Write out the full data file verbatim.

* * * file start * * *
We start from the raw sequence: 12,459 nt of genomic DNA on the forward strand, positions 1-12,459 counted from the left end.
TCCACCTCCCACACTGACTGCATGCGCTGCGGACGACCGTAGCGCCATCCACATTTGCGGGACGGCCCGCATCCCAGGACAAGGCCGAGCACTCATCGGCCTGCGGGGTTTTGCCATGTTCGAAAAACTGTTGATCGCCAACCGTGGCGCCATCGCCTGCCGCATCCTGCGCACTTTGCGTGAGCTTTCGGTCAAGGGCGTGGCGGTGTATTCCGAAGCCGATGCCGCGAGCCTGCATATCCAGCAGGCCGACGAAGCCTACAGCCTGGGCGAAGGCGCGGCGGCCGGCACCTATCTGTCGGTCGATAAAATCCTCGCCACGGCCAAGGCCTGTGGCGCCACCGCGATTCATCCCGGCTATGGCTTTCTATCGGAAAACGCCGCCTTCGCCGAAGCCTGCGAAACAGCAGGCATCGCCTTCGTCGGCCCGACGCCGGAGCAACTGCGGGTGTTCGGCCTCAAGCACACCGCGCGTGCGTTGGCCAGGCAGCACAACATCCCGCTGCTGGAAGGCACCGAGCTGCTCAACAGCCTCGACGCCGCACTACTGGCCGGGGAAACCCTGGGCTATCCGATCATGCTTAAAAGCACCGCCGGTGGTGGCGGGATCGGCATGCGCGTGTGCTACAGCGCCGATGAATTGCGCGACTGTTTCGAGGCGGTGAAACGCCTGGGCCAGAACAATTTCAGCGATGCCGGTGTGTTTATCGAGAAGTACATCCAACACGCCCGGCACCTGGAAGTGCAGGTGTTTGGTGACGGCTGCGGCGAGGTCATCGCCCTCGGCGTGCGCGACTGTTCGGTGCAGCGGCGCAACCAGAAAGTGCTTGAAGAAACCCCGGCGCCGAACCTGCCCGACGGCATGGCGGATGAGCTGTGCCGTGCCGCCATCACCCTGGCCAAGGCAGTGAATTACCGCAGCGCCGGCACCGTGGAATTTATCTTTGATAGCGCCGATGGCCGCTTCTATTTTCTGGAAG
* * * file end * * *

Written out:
We start from the raw sequence: 12,459 nt of genomic DNA on the forward strand, positions 1-12,459 counted from the left end.
TCCACCTCCCACACTGACTGCATGCGCTGCGGACGACCGTAGCGCCATCCACATTTGCGGGACGGCCCGCATCCCAGGACAAGGCCGAGCACTCATCGGCCTGCGGGGTTTTGCCATGTTCGAAAAACTGTTGATCGCCAACCGTGGCGCCATCGCCTGCCGCATCCTGCGCACTTTGCGTGAGCTTTCGGTCAAGGGCGTGGCGGTGTATTCCGAAGCCGATGCCGCGAGCCTGCATATCCAGCAGGCCGACGAAGCCTACAGCCTGGGCGAAGGCGCGGCGGCCGGCACCTATCTGTCGGTCGATAAAATCCTCGCCACGGCCAAGGCCTGTGGCGCCACCGCGATTCATCCCGGCTATGGCTTTCTATCGGAAAACGCCGCCTTCGCCGAAGCCTGCGAAACAGCAGGCATCGCCTTCGTCGGCCCGACGCCGGAGCAACTGCGGGTGTTCGGCCTCAAGCACACCGCGCGTGCGTTGGCCAGGCAGCACAACATCCCGCTGCTGGAAGGCACCGAGCTGCTCAACAGCCTCGACGCCGCACTACTGGCCGGGGAAACCCTGGGCTATCCGATCATGCTTAAAAGCACCGCCGGTGGTGGCGGGATCGGCATGCGCGTGTGCTACAGCGCCGATGAATTGCGCGACTGTTTCGAGGCGGTGAAACGCCTGGGCCAGAACAATTTCAGCGATGCCGGTGTGTTTATCGAGAAGTACATCCAACACGCCCGGCACCTGGAAGTGCAGGTGTTTGGTGACGGCTGCGGCGAGGTCATCGCCCTCGGCGTGCGCGACTGTTCGGTGCAGCGGCGCAACCAGAAAGTGCTTGAAGAAACCCCGGCGCCGAACCTGCCCGACGGCATGGCGGATGAGCTGTGCCGTGCCGCCATCACCCTGGCCAAGGCAGTGAATTACCGCAGCGCCGGCACCGTGGAATTTATCTTTGATAGCGCCGATGGCCGCTTCTATTTTCTGGAAG